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Mapping Assets

What do we already have to work with?

Mapping or taking inventory of the stories, talents, skills, knowledge within a community is the first step in taking action. How does a community know what can be done without knowing what they have to work with? Individuals, community-based organizations, associations, and local businesses and institutions have a wealth of resources and interests. The process of highlighting these assets results in conversation, connections and can help build energy and momentum for coming together and acting. There are many resources that can be helpful to guide this process within a school or extended community learning environment.

Individual Assets

What talents of the hands (skills), head (knowledge) and heart (passion) are inherent in the community?

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Uncovering the talents of parents, school or extended community members can highlight the wealth of available assets and resources available to draw on.  it is our experience that groups are always surprised when they learn they may have been unaware of the diverse talents of those around them. When small groups do this exercise they are inspired by the potential number of assets when this is extrapolated to the wider community.

The ABCD Institute has a number of mapping tools available in their toolkit for download. The capacity inventory, provides a form/script for identifying talents of individuals within a community, along with accompanying guide. (from J. Kretzmann, J. McKnight’s “Building communities from the inside out: A path towards finding and mobilizing community assets” (2003).

School Community Assets

Family, School, and Community  Who are the people and organizations that support your child’s learning? Who else could provide support?  (think about your own learning experience).

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This simple asset map captures the assets and strengths according to family, school and broader community. Joyce Epstein et al at the Centre for School, Family and Community partnerships has consolidated research showing the benefits for the learner when these spheres are overlapped. more on this… This easy to use tool can be adapted electronically to link the local resources with web presences for the benefit of parents and extended community.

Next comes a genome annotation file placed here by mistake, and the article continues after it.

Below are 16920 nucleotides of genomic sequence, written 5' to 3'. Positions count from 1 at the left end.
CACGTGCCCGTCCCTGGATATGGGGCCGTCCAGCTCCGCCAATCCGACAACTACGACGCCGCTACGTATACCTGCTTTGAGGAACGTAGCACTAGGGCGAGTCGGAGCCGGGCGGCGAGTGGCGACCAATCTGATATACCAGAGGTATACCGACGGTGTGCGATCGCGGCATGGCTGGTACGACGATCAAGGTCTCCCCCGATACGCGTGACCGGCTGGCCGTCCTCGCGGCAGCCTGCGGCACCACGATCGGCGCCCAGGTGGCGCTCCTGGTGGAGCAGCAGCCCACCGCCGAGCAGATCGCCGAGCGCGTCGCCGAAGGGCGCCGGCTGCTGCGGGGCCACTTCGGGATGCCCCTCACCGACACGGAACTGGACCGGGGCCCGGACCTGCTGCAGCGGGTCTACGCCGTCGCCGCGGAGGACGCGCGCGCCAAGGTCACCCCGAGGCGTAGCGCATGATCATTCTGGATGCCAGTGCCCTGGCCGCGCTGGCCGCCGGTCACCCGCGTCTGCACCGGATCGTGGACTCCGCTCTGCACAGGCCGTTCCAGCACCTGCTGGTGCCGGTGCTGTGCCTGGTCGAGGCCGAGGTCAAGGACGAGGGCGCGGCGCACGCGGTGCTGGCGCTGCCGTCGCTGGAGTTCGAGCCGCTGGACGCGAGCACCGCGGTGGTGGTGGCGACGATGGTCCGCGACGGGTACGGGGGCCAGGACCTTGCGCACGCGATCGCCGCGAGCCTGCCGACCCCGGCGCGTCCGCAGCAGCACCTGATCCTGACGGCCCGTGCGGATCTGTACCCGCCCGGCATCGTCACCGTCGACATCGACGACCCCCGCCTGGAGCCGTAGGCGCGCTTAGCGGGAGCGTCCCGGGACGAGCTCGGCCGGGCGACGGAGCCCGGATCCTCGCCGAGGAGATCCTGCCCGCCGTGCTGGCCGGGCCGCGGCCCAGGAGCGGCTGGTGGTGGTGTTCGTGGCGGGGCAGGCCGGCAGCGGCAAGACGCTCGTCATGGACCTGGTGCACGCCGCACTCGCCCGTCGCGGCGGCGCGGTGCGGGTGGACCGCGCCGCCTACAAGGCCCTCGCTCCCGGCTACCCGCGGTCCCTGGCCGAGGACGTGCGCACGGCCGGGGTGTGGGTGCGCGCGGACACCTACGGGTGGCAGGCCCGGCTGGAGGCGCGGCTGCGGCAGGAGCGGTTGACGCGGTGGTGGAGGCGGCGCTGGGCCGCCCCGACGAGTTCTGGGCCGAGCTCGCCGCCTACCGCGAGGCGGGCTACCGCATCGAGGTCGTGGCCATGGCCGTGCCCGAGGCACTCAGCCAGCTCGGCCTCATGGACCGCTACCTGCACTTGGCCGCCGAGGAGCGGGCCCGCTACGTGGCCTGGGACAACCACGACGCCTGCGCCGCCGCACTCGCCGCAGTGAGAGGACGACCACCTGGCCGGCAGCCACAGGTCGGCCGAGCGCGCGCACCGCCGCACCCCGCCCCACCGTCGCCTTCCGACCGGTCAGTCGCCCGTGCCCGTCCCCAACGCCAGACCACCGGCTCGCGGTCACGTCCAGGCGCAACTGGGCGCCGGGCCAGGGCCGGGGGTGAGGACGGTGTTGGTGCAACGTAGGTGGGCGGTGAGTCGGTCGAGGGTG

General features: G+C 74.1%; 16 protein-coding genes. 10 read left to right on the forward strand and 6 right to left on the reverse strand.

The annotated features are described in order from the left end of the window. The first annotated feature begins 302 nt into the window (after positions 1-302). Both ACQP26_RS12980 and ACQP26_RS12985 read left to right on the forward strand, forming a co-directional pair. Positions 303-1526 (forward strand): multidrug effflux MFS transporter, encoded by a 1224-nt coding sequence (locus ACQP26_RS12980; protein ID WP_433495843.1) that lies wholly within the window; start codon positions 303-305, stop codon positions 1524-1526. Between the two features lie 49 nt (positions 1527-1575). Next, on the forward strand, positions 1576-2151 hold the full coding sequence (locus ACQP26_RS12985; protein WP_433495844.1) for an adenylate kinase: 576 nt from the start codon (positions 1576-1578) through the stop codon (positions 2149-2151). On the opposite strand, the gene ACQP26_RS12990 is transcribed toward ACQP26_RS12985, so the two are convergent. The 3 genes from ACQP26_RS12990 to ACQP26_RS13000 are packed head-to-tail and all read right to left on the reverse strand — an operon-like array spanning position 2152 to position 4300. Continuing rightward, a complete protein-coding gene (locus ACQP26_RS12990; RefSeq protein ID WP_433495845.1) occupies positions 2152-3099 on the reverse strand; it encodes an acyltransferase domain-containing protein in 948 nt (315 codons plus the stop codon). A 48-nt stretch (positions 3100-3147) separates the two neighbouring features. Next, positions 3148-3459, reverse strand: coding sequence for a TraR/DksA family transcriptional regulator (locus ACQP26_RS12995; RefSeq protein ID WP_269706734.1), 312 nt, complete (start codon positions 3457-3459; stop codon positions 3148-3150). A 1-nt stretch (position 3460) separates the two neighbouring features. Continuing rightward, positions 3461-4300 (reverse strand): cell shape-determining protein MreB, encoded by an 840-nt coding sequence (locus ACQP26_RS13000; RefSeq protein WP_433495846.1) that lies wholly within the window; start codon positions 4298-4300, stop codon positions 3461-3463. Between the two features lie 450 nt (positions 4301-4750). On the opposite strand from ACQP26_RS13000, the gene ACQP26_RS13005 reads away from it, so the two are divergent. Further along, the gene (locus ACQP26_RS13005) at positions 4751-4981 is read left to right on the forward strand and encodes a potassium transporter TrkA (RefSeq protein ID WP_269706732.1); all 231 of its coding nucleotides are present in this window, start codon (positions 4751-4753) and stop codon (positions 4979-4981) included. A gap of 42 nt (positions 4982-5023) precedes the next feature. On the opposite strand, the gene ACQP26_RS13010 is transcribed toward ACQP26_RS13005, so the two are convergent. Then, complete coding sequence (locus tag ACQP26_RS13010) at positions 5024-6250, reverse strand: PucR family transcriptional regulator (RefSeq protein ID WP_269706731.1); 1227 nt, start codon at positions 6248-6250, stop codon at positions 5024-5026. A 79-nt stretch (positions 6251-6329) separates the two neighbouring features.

Who are the community-based organizations, associations, and other institutions that have been identified as part of the extended community? Developing a working relationship with groups can begin with a conversation to better appreciate what their work is, what resources or assets they may have within their organization, and to gain a sense of the ways in which they may feel they can contribute to the school community. The ABCD Institute and it’s ABCD in Action offer a number of tools for  supporting this information gathering process such as Discovering Community Power: A Guide to Mobilizing Local Assets and Your Organization’s Capacity by John P. Kretzmann and John L. McKnight, with Sarah Dobrowolski and Deborah Puntenney (2005).

Extended Community Assets

 

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Five key types of assets inherent in each community are identified in this Asset Pentagon – an adaptation of the Sustainable Livelihood Framework (Dept. for International Development, UK). This diagram can be used as a tool to brainstorm the assets according to each area, including both individuals, associations and institutions. Key to engaging all available assets is the social assets, or the opportunities for people to come together, ie. family dinners, meetings, websites, Facebook, newsletters, social gatherings. For more on the sustainable livelihoods framework in this short article by the Tamarack Institute…

Further reading and resources: Asset Mapping

The Community Toolbox has a consolidation of information and resources related to community mapping.

The Asset Mapping Handbook (T. Fuller, D. Guy, C. Pietsch, 2002), resource built on Canadian National Rural Conference focusing on asset-mapping from a rural Canadian standpoint.

The ABCD Institute has a number of tools and publications available to help with asset mapping such as:

The Search Institute of Minneapolis has consolidated research highlighting a framework of developmental assets, the skills, relationships experience and behaviours known to support learning and healthy development throughout early years up to adolescence. Thrive! is Search Institute’s Canadian partner for advancing the Developmental Assets in Canada. Lions Quest Canada: The Canadian Centre for Positive Youth Development is dedicated to providing opportunities for caring individuals to gather and learn from and with each other.